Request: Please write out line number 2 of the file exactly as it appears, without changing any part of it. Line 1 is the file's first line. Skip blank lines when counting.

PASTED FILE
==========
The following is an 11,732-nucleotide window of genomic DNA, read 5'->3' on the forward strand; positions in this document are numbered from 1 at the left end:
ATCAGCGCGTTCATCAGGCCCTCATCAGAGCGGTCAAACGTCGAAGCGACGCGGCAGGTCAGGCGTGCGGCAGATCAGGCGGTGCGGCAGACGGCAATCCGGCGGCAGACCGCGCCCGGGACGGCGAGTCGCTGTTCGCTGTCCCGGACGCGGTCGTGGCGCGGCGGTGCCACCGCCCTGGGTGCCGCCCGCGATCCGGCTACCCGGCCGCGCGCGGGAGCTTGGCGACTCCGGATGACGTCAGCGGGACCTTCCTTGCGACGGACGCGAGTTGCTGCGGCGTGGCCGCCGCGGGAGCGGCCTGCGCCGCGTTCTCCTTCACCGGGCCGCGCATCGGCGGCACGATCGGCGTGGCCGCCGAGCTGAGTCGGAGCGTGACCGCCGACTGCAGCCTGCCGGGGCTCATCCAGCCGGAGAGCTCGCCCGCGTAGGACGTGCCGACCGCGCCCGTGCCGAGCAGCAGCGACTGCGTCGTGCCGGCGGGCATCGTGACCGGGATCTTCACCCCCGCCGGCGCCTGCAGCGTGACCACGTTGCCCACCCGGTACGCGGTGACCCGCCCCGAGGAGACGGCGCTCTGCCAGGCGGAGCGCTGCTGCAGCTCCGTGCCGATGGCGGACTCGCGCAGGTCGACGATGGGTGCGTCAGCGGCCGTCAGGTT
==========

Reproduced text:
ATCAGCGCGTTCATCAGGCCCTCATCAGAGCGGTCAAACGTCGAAGCGACGCGGCAGGTCAGGCGTGCGGCAGATCAGGCGGTGCGGCAGACGGCAATCCGGCGGCAGACCGCGCCCGGGACGGCGAGTCGCTGTTCGCTGTCCCGGACGCGGTCGTGGCGCGGCGGTGCCACCGCCCTGGGTGCCGCCCGCGATCCGGCTACCCGGCCGCGCGCGGGAGCTTGGCGACTCCGGATGACGTCAGCGGGACCTTCCTTGCGACGGACGCGAGTTGCTGCGGCGTGGCCGCCGCGGGAGCGGCCTGCGCCGCGTTCTCCTTCACCGGGCCGCGCATCGGCGGCACGATCGGCGTGGCCGCCGAGCTGAGTCGGAGCGTGACCGCCGACTGCAGCCTGCCGGGGCTCATCCAGCCGGAGAGCTCGCCCGCGTAGGACGTGCCGACCGCGCCCGTGCCGAGCAGCAGCGACTGCGTCGTGCCGGCGGGCATCGTGACCGGGATCTTCACCCCCGCCGGCGCCTGCAGCGTGACCACGTTGCCCACCCGGTACGCGGTGACCCGCCCCGAGGAGACGGCGCTCTGCCAGGCGGAGCGCTGCTGCAGCTCCGTGCCGATGGCGGACTCGCGCAGGTCGACGATGGGTGCGTCAGCGGCCGTCAGGTT